It comes with two extra hot-swappable side panels. The six-button side panel has a more straightforward design with two rows of three buttons than the hexagonal design on the Razer Naga Trinity. The two-button side panel is aimed at FPS gamers but can also be used in the office.
The scroll wheel has a textured rubber grip that feels nice when scrolling. The incremented steps are well-defined, but it can't be unlocked for infinite scrolling.
The Razer Naga Pro is quiet and shouldn't be bothersome to others around you.
The Razer Naga Pro has incredibly low click latency. It increases when using it over Bluetooth, but most people won't notice a difference.
The Razer Synapse 3 software is great. It's user-friendly and allows you to set macros and customize the RGB lighting. The mouse has onboard memory, so you can use your custom profile on another computer even if it doesn't have the software downloaded. Unfortunately, the program is only available on Windows.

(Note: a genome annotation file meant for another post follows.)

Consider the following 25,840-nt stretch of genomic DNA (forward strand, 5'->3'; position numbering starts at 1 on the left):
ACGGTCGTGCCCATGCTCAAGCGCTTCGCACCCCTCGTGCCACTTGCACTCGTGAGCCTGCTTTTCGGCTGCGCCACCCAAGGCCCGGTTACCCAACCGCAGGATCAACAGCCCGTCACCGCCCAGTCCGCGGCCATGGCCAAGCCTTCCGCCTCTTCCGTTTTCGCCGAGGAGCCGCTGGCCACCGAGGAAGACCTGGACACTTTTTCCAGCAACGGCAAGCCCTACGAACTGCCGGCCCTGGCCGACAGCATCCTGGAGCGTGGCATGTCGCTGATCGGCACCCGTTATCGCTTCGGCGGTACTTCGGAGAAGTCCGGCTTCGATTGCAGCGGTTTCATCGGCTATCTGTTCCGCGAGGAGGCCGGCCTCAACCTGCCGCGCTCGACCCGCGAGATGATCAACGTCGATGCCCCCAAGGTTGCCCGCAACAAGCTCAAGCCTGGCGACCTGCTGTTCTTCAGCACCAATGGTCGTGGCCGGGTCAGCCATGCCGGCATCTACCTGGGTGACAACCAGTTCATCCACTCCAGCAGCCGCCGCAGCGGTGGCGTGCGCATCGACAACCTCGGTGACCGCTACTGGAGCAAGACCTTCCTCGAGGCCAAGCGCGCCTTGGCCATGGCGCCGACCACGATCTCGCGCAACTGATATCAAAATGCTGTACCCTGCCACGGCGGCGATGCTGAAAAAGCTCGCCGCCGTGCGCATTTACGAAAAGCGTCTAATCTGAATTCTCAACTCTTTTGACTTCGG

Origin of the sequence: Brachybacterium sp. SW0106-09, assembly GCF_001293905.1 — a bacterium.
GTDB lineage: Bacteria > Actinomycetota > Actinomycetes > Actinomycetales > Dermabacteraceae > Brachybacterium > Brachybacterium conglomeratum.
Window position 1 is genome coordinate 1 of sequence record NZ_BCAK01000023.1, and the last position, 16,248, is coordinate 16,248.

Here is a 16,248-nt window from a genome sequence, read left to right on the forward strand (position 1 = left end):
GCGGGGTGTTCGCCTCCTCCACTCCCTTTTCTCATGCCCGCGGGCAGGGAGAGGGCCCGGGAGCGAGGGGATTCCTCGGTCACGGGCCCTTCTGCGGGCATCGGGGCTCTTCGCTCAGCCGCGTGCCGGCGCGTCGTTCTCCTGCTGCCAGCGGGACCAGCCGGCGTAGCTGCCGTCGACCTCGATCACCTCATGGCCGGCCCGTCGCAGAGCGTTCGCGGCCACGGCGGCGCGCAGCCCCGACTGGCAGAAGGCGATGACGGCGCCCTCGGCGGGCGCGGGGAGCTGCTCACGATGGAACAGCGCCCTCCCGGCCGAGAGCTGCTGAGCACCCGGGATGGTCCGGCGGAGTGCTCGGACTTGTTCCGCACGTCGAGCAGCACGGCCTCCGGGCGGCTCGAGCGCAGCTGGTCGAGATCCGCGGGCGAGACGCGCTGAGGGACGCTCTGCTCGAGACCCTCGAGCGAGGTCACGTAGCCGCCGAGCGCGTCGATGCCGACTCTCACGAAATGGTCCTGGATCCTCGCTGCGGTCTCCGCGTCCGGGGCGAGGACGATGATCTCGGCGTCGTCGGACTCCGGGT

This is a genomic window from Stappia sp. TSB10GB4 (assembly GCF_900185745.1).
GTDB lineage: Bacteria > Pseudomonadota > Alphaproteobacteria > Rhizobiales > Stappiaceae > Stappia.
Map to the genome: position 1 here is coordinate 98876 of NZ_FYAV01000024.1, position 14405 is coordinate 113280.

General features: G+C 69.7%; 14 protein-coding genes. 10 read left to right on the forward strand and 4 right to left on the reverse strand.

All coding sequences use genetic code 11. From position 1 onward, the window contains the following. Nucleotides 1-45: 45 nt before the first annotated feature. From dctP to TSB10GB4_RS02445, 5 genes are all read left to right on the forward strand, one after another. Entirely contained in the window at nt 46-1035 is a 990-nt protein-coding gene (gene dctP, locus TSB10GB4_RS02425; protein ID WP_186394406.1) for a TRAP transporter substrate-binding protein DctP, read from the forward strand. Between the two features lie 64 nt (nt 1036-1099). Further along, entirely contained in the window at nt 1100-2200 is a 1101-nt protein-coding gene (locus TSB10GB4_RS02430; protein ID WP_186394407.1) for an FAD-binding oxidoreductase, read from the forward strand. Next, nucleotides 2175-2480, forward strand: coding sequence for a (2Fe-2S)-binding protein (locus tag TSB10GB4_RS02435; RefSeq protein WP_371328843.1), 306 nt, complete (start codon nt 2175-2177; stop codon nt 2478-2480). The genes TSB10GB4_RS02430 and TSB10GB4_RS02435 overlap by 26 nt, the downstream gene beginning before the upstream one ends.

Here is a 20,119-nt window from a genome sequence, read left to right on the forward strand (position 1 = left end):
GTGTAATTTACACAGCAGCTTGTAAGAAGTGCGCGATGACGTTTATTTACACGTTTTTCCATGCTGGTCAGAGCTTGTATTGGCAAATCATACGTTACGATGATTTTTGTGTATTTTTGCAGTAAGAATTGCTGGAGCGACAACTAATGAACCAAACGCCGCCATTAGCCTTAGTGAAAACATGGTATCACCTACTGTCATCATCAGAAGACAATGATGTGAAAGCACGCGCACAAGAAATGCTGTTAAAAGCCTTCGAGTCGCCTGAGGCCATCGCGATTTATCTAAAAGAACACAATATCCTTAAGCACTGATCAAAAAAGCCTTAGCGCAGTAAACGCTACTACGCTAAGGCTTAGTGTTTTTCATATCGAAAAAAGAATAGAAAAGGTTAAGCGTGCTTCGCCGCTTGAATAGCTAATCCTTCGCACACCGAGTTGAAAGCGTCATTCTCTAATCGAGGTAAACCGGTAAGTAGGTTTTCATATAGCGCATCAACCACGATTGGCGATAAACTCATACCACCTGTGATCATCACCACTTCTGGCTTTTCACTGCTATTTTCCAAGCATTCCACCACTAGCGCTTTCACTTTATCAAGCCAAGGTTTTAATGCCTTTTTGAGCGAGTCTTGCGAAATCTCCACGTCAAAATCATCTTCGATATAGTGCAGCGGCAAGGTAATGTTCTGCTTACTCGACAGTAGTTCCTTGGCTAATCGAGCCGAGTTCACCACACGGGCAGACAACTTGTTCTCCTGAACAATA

We tested the Razer Naga Pro in black, which is the only color available. You can see the label of our unit here.
The Razer Naga Pro is one of the best MMO gaming mice we've tested thanks to its 12-button side panel and the ability to record a ton of macros. It's better-built, offers a smoother gliding experience, and has lower click latency than most mice. However, it's on the pricey side, and if you don't need a wireless option, there are cheaper wired choices available, such as the Corsair SCIMITAR PRO RGB or the Razer Naga Trinity. Also see our recommendations for the best MMO mice, the best gaming mice, and the best wireless gaming mice.
The Razer Naga Pro and the Razer Naga X are both excellent MMO mice. You can use the Pro wirelessly, and it performs better overall. You can adjust the Pro's CPI range more precisely, and its click latency is much lower. If you play various types of games, it has three swappable panels with different button layouts, while the X only has the 12-button one. However, if you don't like the feel of a heavy mouse, the X is significantly lighter.